The ISCHEMIA Trial: An Illustrative Case
A 57-year-old man presented to his cardiologist's office and reported a mild, pressure-like sensation in his chest during his daily workouts that resolves with rest. This symptom had been present for almost a year without significant change. He had a history of type 2 diabetes, hypertension, and hyperlipidemia. He had a non-ST-segment elevation myocardial infarction (MI) 3 years ago, for which he underwent percutaneous coronary intervention (PCI) of his right coronary artery. A 40% stenosis of his mid left anterior descending artery (LAD) was noted at that time. His current medications included carvedilol 12.5 mg twice daily, aspirin 81 mg once daily, atorvastatin 80 mg once daily, ramipril 2.5 mg once daily, and metformin 1,000 mg twice daily.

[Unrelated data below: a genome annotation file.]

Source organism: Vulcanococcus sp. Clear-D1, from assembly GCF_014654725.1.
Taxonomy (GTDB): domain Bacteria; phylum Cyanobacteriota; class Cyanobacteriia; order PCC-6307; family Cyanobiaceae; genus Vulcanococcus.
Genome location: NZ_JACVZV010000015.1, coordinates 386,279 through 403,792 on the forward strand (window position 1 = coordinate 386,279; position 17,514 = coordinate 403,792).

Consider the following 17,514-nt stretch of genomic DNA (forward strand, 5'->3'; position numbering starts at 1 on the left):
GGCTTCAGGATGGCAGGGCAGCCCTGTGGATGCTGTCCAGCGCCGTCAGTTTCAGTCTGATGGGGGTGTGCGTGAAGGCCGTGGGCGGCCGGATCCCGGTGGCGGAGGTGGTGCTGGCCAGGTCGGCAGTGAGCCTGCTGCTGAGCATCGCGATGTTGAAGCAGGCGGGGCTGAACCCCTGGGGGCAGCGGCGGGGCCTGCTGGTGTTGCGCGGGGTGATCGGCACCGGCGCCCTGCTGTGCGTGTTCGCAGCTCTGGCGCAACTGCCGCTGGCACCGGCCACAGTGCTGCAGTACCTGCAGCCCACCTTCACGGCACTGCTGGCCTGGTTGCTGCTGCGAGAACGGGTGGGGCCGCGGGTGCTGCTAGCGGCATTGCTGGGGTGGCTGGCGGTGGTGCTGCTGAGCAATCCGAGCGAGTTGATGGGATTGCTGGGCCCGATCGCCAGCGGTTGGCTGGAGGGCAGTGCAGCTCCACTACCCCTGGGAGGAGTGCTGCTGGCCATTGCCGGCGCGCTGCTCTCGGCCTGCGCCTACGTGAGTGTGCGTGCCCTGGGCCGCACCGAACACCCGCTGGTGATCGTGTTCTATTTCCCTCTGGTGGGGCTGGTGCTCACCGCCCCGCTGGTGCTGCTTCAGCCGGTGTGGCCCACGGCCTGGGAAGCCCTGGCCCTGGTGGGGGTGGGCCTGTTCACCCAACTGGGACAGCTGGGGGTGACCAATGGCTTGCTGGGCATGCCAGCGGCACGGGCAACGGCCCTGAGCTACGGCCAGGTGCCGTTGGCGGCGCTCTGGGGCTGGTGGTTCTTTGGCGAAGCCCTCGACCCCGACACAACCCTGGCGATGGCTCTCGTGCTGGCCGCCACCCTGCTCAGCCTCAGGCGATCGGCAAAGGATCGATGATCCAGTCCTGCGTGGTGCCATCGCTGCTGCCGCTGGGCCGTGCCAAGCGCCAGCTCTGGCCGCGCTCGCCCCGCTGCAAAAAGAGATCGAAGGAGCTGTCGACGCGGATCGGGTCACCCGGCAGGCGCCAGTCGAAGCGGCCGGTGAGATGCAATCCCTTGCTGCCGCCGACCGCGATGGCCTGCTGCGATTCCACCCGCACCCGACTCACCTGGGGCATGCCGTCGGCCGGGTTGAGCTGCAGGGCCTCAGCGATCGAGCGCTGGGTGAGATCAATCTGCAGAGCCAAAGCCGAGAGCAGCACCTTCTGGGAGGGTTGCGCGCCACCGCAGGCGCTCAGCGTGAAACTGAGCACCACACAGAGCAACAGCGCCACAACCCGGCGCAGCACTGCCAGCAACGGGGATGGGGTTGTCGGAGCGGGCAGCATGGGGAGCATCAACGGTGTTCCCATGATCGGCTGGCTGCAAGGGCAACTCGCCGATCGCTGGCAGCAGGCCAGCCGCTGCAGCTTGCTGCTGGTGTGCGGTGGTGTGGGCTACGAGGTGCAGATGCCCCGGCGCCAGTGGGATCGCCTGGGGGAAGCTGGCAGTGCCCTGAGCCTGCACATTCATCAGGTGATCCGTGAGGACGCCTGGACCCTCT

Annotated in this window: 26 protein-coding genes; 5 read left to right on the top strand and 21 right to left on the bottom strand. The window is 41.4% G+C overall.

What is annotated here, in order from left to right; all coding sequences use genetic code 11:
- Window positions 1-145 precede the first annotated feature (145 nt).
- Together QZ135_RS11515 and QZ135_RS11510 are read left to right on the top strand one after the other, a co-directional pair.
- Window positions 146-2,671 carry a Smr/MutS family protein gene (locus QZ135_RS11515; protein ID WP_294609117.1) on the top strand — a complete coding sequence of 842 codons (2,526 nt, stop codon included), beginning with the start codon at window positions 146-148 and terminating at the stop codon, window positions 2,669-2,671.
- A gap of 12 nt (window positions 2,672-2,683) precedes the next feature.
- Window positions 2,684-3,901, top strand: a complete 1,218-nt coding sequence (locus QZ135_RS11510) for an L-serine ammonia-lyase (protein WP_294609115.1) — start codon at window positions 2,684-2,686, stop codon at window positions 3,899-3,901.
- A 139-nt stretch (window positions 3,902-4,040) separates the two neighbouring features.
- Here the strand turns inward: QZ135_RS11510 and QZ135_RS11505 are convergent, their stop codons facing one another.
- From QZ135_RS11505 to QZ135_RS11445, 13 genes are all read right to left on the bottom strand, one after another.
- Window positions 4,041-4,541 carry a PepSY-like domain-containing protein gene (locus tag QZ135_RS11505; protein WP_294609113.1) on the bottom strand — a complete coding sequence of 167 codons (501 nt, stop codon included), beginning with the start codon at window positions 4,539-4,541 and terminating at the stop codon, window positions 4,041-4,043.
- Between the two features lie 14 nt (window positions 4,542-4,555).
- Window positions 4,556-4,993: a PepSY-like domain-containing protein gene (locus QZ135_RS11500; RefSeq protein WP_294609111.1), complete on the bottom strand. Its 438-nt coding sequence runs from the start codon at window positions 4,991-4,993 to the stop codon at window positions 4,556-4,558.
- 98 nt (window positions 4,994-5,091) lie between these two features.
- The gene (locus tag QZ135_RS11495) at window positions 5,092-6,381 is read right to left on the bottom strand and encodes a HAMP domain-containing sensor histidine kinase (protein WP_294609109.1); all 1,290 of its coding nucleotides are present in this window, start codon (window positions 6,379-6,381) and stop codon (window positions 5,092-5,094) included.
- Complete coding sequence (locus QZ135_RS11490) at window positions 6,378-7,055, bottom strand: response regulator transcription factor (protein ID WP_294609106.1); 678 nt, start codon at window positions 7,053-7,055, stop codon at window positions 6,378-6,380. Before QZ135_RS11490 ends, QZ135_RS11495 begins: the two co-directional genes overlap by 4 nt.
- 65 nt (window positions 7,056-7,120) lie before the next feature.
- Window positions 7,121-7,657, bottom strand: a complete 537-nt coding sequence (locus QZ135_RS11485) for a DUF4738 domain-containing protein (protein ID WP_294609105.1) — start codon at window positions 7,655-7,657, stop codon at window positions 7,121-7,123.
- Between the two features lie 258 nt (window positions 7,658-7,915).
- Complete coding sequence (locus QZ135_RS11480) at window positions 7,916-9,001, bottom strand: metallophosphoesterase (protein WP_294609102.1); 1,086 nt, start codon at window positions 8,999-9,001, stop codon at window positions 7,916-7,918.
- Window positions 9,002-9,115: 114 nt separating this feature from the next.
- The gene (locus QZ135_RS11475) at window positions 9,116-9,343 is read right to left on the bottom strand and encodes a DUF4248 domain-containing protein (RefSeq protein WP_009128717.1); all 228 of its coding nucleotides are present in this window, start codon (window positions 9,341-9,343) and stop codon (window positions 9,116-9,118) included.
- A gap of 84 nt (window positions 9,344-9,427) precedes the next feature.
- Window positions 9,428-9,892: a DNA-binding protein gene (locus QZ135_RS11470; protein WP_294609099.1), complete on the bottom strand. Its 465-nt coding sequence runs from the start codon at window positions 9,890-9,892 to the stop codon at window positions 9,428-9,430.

On examination, his temperature was 97.6 degrees F, heart rate was 78 bpm, blood pressure was 124/65, respiratory rate was 16, and oxygen saturation was 98% on room air. The remainder of his exam was unremarkable. An electrocardiogram showed normal sinus rhythm without any ischemic changes. Echocardiography showed a left ventricular ejection fraction of 50% and no regional wall motion abnormalities. An exercise nuclear stress test showed moderate ischemia in the LAD territory.
In light of available evidence, which of the following is true when counselling this patient?